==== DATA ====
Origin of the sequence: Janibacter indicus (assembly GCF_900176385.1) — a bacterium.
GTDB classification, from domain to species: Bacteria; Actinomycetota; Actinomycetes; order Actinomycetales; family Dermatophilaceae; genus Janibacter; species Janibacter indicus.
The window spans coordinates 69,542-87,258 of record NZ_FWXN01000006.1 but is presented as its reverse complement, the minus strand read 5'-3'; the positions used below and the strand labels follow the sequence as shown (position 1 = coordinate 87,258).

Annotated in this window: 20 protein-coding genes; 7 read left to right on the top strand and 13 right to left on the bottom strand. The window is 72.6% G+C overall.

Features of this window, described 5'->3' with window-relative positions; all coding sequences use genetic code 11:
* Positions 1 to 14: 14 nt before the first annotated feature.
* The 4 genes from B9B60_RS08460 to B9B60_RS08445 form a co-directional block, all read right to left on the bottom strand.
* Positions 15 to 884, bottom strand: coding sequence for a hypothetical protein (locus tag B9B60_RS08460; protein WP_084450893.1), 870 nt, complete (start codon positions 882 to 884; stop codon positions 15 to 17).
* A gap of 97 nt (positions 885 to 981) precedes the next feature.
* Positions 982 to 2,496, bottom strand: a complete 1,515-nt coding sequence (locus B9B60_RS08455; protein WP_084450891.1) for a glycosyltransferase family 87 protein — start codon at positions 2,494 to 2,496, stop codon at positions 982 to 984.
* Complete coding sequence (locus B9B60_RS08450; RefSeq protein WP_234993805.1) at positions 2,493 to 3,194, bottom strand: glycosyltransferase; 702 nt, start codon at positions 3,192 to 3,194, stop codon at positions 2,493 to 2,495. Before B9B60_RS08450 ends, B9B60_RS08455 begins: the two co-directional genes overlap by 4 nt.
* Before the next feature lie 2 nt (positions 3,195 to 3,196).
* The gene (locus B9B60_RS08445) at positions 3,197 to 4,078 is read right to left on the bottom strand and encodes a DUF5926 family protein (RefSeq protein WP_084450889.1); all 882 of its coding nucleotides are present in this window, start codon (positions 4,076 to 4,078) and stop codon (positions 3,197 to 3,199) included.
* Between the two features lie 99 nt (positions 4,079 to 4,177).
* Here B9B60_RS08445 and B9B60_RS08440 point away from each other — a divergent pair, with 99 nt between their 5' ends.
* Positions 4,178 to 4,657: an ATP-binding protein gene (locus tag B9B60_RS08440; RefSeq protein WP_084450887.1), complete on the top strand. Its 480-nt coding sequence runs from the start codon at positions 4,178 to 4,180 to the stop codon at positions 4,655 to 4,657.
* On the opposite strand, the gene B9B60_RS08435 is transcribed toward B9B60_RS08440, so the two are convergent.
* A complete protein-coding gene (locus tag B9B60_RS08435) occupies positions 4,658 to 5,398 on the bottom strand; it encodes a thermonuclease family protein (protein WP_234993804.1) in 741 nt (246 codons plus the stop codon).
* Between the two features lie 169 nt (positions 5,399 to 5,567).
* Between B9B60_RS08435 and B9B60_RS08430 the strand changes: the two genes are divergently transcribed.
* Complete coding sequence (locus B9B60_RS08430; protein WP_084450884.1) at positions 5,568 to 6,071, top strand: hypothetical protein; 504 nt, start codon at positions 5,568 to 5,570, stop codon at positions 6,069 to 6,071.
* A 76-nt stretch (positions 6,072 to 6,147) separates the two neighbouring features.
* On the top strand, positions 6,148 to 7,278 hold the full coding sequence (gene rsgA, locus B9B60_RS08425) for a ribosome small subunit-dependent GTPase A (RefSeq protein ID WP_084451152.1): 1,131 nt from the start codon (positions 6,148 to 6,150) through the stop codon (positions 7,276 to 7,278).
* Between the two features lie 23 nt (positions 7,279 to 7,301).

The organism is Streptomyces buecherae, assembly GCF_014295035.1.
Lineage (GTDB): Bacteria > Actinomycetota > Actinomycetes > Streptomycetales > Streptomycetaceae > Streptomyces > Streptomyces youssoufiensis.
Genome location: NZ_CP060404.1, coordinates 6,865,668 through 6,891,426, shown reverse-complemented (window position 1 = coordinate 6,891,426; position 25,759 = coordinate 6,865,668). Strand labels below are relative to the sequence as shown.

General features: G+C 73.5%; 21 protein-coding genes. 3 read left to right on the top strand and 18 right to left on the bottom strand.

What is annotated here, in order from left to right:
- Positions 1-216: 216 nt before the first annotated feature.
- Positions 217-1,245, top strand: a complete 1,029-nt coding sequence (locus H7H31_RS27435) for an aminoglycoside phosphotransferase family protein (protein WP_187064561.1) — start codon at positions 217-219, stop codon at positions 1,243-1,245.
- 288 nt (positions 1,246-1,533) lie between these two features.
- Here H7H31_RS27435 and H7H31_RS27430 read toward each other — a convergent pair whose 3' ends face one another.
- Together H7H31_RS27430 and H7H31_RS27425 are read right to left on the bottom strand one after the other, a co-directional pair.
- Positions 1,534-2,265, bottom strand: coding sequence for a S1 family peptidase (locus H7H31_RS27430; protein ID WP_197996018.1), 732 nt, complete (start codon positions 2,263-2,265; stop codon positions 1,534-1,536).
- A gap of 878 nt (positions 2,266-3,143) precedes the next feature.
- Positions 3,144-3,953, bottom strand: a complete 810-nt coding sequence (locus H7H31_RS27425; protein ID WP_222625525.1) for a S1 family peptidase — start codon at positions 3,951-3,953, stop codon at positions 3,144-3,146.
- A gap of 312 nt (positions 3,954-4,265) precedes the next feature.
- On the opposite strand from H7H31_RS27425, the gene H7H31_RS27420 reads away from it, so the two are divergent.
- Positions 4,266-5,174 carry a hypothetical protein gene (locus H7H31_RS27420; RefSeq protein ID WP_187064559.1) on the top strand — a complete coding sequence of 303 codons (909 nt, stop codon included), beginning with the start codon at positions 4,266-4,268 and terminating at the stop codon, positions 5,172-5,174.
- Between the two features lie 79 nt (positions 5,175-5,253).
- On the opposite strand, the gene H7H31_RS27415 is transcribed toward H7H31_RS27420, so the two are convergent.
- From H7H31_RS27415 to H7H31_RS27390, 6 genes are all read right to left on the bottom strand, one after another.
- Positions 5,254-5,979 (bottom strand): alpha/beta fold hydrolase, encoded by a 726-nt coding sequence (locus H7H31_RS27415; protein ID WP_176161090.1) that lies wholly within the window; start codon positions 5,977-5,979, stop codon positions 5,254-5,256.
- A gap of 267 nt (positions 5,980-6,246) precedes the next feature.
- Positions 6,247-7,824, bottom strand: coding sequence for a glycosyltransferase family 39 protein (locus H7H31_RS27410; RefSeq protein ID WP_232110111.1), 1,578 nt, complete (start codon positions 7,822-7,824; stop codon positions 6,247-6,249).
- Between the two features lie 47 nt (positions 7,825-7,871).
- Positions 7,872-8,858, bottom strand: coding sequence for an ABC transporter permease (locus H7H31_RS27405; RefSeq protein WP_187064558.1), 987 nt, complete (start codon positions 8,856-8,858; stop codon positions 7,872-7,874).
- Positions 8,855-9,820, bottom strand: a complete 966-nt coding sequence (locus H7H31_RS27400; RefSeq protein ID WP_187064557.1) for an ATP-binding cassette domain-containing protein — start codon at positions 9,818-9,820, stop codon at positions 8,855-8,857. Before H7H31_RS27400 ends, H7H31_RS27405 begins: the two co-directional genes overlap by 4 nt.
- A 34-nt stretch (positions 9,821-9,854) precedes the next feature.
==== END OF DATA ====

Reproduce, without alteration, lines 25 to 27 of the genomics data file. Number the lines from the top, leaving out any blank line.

The organism is Streptomyces buecherae, assembly GCF_014295035.1.
Lineage (GTDB): Bacteria > Actinomycetota > Actinomycetes > Streptomycetales > Streptomycetaceae > Streptomyces > Streptomyces youssoufiensis.
Genome location: NZ_CP060404.1, coordinates 6,865,668 through 6,891,426, shown reverse-complemented (window position 1 = coordinate 6,891,426; position 25,759 = coordinate 6,865,668). Strand labels below are relative to the sequence as shown.